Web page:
What We Throw Away

Published October 5, 2022

National Review

As of 2020, it is illegal in Vermont to place food scraps in the trash can. Instead, all residents and businesses must compost all of their food waste — or else they must trek, with their scraps in tow, to one of the state’s drop-off stations for proper disposal. The compost requirement is just one element of Vermont’s universal recycling law, which forbids the disposal of recyclables, yard waste, and food in the ordinary trash.

Progressives love to regulate the purchase, use, and disposal of everyday items. Several states have banned plastic bags entirely, while others require stores to impose a per-bag fee. Several hundred localities have enacted policies taxing or banning disposable bags in states that have declined to craft such regulations.

When they aren’t eliminating plastic bags or forcing you to pay for the privilege of using them, left-wing politicians are taxing or banning plastic straws in restaurants and coffee shops. Paper straws it is then, and those should be dumped right in the recycling bin — or is it compost? — after you finish the soda that your local government may well have taxed at a higher rate.

There are very few things that progressives are uninterested in regulating, taxing, or otherwise censuring. One major exception: the business of eliminating “unwanted” human beings prior to birth. In Vermont, home of the country’s most aggressive waste-disposal regime, a state where it is now illegal to place your food waste in the wastebin, there is no law requiring the respectful disposal of fetal remains after an abortion.

The abortion industry and its activist allies appear to find it abhorrent that unborn children might be given a proper burial or cremation after meeting their demise in abortion clinics across the country.

Just last week, a federal district judge ruled that an Indiana law requiring respectful disposal of aborted babies violated the First Amendment rights of women who had abortions in the state and wished not to dispose of their children’s remains as anything other than medical waste.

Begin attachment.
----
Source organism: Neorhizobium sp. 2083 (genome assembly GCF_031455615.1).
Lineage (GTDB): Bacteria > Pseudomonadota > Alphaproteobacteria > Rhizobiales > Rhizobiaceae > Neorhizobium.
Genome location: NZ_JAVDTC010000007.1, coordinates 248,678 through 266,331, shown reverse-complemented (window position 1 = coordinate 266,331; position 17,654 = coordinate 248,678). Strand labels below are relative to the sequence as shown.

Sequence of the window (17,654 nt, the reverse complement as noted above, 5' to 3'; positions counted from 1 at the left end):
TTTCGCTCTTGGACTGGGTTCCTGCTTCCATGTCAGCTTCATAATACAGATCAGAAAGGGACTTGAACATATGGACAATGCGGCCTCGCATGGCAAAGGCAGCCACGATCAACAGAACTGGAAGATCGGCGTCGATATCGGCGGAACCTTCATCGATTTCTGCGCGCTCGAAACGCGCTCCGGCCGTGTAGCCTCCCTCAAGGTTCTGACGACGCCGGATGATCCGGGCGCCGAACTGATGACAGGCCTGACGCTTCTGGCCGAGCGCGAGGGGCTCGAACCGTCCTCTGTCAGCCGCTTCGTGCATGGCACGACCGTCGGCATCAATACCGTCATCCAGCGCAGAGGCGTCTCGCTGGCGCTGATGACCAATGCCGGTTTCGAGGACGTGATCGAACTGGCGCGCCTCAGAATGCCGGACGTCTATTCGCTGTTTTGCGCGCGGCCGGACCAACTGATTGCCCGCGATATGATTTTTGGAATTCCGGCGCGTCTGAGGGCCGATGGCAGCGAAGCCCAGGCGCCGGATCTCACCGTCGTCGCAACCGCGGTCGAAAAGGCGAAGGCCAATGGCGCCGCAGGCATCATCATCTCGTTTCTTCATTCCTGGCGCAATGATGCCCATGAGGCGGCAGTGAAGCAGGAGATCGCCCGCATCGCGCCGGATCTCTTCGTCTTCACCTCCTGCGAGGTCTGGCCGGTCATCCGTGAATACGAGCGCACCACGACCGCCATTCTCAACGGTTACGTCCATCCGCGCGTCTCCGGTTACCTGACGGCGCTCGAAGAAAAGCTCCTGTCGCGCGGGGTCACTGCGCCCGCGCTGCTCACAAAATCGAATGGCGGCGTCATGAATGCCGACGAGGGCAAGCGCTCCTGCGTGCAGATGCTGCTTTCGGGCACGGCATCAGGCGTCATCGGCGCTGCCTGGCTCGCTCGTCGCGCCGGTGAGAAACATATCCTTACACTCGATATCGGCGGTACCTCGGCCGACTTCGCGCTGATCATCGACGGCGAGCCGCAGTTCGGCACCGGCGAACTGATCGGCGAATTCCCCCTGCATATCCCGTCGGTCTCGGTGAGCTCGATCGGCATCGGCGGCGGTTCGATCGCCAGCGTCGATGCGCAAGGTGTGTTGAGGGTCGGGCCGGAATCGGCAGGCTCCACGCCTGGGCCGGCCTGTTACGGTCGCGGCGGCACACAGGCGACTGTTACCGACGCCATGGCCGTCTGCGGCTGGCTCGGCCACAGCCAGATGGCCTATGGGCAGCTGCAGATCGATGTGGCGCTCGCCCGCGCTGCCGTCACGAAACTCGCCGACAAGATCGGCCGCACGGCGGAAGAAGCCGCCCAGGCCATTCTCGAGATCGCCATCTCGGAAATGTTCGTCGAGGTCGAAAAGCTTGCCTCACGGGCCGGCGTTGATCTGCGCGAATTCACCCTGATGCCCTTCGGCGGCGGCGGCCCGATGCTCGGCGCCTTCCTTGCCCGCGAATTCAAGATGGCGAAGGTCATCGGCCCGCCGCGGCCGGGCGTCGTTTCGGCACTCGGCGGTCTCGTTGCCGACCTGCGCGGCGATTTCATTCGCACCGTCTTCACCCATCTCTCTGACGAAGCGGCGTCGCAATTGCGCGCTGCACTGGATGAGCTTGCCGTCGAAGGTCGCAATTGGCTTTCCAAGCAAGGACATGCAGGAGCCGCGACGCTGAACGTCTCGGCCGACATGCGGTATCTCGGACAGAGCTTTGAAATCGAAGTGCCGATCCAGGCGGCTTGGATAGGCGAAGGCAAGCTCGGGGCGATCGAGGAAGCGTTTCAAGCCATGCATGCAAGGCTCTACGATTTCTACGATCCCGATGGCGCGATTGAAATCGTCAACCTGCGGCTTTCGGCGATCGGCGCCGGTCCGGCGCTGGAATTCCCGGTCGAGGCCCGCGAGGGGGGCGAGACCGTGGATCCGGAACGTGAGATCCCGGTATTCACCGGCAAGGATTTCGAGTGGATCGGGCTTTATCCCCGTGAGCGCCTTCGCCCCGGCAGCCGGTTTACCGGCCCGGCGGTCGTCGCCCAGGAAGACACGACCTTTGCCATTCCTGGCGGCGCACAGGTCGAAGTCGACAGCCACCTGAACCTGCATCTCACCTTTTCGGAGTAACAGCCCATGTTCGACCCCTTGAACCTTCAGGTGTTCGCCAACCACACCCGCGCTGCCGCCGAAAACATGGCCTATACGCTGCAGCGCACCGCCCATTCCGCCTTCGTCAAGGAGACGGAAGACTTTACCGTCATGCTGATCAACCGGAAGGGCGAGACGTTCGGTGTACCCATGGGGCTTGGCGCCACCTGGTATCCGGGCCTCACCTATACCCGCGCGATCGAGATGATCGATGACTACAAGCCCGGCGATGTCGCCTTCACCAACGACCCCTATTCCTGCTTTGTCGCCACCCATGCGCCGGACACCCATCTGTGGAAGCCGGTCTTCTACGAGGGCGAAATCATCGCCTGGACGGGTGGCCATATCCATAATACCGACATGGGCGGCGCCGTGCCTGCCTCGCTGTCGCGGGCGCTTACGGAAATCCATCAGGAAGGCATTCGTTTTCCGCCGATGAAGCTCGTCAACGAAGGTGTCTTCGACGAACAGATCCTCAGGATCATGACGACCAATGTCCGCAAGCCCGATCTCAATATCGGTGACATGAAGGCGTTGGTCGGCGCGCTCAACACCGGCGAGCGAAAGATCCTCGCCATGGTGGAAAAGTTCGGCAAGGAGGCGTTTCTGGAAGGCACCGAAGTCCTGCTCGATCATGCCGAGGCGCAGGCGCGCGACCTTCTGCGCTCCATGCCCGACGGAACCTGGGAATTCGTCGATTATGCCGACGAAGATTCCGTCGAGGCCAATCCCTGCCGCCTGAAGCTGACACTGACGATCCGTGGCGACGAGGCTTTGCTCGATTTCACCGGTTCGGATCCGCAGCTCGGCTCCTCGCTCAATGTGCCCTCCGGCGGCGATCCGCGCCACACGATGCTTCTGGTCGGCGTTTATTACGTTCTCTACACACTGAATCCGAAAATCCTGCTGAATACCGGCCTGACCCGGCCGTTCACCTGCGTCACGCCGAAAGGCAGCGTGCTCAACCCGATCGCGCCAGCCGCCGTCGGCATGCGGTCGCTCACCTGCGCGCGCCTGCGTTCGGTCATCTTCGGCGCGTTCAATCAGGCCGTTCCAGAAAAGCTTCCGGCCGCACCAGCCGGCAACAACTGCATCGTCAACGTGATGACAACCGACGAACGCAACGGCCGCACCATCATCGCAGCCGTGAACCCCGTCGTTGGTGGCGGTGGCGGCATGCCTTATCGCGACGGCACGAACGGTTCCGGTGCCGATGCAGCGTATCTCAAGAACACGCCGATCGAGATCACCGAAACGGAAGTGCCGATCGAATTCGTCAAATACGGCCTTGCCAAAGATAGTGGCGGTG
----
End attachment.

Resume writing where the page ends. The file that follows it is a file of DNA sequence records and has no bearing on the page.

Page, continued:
Indiana’s law requires that abortion clinics offer mothers the choice either to take their baby’s remains with them after an abortion or to choose whether the clinic will bury or cremate those remains. If the mother declines to choose, the abortion clinic may pick either burial or cremation.

In  Doe No. 1 v. Attorney General of Indiana, three abortion providers and two women who had abortions at the providers’ clinics sued Indiana, arguing that the law violates their rights to free exercise and free speech because their beliefs prevent them from choosing burial or cremation. As Ed Whelan explained, Doe 1 “holds a moral, rather than religious, belief that fetal tissue is not the remains of a person,” while Doe 3 holds a religious belief that “life begins at the first breath,” which supposedly requires that the aborted fetus be “disposed of by standard medical means.” His post went on to articulate some legal problems with the judge’s reasoning in siding with these plaintiffs.

Challenging fetal-disposal laws is nothing new for abortion supporters. Since long before Roe v. Wade was overturned, abortion clinics have opposed state laws requiring burial or cremation of fetal remains, calling them an improper restriction of the supposed constitutional right to abortion.

But while judges have often ruled in favor of this argument and blocked respectful-disposal laws, no one has ever quite managed to articulate exactly how these policies infringe on abortion. The laws don’t prohibit abortion, nor do they require women to dispose of their deceased child themselves. At its most burdensome, such a policy simply requires abortion providers to ask a pregnant mother if she prefers a certain disposal method and, if she declines to choose, to follow through on one of the options on its own.

There has never been a sound legal case against these laws. But, as with most things pertaining to abortion, the legality was never the point. Opposition to treating the dead unborn child with dignity stems not from any religious belief or legal doctrine but rather from the understanding that, if we are to accept abortion, we must maintain the fiction that the child isn’t a child at all. It would be far too gruesome to expect a woman to go through with an abortion after being asked to decide how she’d like to dispose of the tiny body of her dead child.

Maintaining the fiction of abortion as a simple matter of “the right to choose” or “women’s health care” requires choosing not to see what is before our eyes. To save the planet, we must dutifully separate our garbage in neatly demarcated receptacles. To save abortion, we must throw our children out with medical waste.

EPPC Fellow Alexandra DeSanctis writes on culture and family issues, with a particular focus on abortion policy and pro-life advocacy, as a member of the Life and Family Initiative.

Photo by Jilbert Ebrahimi on Unsplash

EPPC Fellow Alexandra DeSanctis writes on culture and family issues, with a particular focus on abortion policy and pro-life advocacy, as a member of the Life and Family Initiative.

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